Updated: April 5, 2012 9:56AM
Food safety officials are investigating whether raw fish in sushi and other foods is responsible for a multi-state Salmonella outbreak that has sickened eight people in Illinois.
So far, no deaths have been connected to the strain of the bacteria, which has sent 10 people to the hospital and sickened 93 people nationwide, according to the Centers for Disease Control. The first cases emerged in late January and have continued through March 23, with those affected ranging in age from 4 to 78.
Eight cases have been reported in both Illinois and neighboring Wisconsin, the CDC website said. Only New York has seen more sickened residents from this outbreak, at 23.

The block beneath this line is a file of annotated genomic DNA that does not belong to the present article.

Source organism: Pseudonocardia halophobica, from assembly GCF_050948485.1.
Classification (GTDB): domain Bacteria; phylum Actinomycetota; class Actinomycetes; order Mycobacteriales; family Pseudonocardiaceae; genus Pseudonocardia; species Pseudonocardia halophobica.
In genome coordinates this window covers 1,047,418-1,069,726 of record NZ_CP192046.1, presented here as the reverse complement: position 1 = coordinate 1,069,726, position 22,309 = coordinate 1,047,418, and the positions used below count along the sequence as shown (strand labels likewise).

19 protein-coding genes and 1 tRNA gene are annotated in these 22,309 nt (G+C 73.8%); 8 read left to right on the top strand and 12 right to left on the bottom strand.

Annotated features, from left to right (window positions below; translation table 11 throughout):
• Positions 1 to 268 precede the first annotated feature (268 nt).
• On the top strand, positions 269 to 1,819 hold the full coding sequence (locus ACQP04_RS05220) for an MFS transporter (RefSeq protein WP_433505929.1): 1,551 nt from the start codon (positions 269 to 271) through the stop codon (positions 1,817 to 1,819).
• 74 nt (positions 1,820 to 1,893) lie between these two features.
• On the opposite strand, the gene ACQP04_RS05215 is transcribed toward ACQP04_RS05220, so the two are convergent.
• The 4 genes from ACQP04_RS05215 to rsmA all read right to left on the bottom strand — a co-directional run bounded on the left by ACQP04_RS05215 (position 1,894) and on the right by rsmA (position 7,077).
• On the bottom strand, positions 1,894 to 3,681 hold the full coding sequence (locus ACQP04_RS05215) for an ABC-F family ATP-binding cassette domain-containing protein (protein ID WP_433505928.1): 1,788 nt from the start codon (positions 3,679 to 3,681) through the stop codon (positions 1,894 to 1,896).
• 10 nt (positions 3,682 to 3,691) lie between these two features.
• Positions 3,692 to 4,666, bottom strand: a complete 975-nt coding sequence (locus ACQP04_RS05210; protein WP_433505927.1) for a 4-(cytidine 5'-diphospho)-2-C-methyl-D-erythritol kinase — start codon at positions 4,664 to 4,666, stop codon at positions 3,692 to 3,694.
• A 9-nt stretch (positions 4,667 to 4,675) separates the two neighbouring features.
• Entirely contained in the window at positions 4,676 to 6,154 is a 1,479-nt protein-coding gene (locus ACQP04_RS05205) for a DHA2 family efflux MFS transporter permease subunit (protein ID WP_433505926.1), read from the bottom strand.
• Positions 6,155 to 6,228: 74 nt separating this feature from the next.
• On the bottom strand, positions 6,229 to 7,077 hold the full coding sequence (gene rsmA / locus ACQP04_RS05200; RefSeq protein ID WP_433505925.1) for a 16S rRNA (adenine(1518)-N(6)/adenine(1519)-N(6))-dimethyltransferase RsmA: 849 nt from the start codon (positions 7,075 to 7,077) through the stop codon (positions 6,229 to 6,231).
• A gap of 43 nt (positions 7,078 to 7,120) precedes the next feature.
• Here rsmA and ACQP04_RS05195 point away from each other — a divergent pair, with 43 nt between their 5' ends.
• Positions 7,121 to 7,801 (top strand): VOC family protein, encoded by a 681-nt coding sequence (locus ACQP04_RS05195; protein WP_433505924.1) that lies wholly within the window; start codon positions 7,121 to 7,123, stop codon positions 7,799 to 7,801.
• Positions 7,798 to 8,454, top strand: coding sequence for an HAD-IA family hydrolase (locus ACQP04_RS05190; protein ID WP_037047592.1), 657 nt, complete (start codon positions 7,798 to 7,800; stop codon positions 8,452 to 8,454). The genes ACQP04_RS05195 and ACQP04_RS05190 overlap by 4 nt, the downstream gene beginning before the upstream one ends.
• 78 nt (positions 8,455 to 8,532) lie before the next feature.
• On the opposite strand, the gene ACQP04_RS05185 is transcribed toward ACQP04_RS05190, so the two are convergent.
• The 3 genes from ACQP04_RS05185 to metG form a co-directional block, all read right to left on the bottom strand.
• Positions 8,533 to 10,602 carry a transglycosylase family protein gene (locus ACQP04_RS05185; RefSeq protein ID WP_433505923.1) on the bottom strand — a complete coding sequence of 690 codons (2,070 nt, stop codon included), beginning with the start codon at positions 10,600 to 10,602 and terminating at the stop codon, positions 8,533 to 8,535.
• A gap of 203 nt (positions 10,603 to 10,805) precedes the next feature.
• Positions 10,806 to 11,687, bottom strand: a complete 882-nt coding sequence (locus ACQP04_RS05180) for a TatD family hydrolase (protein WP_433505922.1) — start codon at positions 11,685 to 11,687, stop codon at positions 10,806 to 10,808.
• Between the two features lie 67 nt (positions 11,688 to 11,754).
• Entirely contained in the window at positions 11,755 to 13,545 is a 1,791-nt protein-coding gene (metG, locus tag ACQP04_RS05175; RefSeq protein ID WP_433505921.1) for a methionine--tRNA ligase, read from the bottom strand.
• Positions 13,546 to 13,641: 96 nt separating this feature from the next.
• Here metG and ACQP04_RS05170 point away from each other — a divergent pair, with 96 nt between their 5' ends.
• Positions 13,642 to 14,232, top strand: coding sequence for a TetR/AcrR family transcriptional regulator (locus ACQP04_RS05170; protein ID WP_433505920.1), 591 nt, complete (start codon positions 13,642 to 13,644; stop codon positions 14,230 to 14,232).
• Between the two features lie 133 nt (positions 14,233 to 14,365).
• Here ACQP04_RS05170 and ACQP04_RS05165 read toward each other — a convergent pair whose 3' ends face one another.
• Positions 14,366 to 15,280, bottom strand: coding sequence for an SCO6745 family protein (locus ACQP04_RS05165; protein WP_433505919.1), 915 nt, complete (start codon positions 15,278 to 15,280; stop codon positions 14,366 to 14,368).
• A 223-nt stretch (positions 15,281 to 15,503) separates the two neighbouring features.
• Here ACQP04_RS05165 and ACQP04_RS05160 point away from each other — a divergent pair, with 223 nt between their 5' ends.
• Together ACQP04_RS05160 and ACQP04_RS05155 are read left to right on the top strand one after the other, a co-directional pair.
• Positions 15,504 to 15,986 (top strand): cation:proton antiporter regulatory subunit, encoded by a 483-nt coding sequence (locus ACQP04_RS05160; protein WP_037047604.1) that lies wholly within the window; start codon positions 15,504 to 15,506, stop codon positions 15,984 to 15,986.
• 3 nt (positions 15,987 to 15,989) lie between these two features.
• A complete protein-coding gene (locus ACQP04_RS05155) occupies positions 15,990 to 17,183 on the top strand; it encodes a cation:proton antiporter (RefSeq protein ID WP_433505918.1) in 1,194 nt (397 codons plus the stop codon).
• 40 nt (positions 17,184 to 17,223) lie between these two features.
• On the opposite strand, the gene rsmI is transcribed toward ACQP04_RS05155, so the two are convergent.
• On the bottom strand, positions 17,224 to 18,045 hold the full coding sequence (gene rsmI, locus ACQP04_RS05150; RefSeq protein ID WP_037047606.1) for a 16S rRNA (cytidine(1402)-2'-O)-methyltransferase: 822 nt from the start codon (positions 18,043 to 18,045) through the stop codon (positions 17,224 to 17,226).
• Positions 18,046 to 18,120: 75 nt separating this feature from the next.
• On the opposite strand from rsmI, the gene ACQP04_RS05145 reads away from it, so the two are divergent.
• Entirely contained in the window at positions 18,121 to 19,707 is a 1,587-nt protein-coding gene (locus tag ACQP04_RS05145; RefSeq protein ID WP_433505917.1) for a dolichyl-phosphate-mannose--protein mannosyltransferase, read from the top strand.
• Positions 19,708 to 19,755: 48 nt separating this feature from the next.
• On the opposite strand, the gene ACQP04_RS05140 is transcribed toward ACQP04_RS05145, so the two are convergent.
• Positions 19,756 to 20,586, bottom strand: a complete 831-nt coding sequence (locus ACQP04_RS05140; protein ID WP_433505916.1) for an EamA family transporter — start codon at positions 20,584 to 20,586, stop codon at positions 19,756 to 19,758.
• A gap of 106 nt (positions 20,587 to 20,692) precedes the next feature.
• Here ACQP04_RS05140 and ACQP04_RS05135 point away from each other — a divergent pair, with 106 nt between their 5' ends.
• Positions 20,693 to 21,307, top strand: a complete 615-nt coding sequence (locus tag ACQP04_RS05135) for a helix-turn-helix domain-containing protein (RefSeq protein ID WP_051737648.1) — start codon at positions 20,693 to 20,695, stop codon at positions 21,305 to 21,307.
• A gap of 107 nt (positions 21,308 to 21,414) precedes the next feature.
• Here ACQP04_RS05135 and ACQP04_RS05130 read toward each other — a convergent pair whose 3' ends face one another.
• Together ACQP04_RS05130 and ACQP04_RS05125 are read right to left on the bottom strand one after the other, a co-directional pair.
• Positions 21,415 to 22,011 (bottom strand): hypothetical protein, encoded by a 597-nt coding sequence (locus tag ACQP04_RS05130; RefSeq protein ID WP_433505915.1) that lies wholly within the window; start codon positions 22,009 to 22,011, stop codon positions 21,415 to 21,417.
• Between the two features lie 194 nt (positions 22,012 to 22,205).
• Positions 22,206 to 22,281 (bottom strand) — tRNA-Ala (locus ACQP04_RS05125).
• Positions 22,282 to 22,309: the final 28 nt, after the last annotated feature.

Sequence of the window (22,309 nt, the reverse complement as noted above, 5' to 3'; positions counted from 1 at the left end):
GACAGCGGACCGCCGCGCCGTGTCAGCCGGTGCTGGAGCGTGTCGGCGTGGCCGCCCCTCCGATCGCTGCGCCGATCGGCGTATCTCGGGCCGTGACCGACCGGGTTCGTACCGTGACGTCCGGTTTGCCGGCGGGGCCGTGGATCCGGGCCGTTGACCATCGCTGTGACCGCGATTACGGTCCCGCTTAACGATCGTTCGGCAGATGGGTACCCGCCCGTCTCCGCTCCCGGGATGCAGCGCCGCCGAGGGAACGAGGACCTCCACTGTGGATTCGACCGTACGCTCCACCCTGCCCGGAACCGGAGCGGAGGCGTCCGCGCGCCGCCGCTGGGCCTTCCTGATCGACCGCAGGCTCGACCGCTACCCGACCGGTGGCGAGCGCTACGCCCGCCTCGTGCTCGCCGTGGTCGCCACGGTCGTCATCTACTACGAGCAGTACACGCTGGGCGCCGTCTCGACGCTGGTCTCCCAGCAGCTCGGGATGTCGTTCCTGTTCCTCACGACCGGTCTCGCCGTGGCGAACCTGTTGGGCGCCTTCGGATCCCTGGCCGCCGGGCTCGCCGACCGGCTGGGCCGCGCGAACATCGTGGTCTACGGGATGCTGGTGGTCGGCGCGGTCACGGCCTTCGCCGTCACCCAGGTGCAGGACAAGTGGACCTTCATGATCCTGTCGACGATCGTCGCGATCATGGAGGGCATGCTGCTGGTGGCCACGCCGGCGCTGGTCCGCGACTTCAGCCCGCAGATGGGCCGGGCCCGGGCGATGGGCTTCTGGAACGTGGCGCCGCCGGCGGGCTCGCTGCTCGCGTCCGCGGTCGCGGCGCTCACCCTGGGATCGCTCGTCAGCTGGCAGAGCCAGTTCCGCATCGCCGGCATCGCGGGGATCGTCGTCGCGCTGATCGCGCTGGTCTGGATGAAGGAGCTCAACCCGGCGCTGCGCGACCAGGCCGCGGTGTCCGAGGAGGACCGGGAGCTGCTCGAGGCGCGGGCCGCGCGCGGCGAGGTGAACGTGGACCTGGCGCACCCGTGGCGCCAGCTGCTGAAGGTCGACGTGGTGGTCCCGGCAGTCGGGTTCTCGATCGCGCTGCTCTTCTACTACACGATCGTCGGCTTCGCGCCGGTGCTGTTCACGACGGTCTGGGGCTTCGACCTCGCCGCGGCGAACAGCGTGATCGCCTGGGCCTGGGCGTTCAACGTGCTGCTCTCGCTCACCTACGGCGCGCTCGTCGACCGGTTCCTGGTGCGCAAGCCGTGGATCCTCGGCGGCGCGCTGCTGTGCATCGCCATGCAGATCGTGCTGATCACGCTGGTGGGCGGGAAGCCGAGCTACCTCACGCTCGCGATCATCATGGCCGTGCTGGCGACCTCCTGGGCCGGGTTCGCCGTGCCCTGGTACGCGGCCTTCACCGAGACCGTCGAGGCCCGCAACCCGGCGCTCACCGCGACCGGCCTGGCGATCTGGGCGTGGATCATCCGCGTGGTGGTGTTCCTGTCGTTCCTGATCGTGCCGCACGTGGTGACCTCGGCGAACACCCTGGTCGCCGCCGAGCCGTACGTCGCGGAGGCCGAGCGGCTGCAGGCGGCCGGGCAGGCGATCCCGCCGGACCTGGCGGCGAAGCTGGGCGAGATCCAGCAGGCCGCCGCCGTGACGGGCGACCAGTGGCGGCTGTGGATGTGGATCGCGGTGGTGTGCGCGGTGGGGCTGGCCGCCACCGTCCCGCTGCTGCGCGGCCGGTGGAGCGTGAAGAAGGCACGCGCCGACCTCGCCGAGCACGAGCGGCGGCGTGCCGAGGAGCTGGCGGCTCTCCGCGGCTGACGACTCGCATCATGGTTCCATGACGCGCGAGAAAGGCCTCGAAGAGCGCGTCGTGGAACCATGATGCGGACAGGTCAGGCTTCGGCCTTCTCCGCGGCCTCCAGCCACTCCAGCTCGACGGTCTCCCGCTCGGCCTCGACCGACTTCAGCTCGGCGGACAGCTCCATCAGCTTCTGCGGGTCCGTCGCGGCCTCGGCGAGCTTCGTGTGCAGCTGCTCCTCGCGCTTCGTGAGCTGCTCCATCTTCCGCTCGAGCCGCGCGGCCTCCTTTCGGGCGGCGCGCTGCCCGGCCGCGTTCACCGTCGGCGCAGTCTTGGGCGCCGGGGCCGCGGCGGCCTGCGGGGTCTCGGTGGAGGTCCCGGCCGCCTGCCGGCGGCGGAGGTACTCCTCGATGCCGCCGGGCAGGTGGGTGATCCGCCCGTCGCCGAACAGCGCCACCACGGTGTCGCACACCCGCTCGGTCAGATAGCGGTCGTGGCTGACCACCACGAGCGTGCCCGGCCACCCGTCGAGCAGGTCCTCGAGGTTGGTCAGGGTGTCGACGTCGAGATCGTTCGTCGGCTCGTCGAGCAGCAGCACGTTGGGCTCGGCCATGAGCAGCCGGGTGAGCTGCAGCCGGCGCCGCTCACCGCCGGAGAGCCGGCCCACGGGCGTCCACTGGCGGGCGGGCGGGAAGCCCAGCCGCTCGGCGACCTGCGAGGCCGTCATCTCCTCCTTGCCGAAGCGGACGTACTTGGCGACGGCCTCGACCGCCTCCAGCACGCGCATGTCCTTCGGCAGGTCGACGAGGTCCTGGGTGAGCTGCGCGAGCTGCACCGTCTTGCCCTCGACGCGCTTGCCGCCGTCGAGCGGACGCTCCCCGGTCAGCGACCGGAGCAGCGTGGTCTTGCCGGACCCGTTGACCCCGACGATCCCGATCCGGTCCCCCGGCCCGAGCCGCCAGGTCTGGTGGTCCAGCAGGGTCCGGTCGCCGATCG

A higher-than-expected percentage of people who became ill reported eating sushi, sashimi or other foods containing raw fish about a week before they got sick, prompting officials to investigate specific types of sushi, according to the website.
However, the Salmonella outbreak has not been conclusively linked to any one food or food source, and the CDC’s investigation continues, the website said.
People infected with Salmonella bacteria develop diarrhea, fever, and abdominal cramps 12 to 72 hours after infection, according to the CDC. The illness usually lasts 4 to 7 days and most persons recover without treatment, but the elderly, infants and people with impaired immune systems are more likely have more severe symptoms.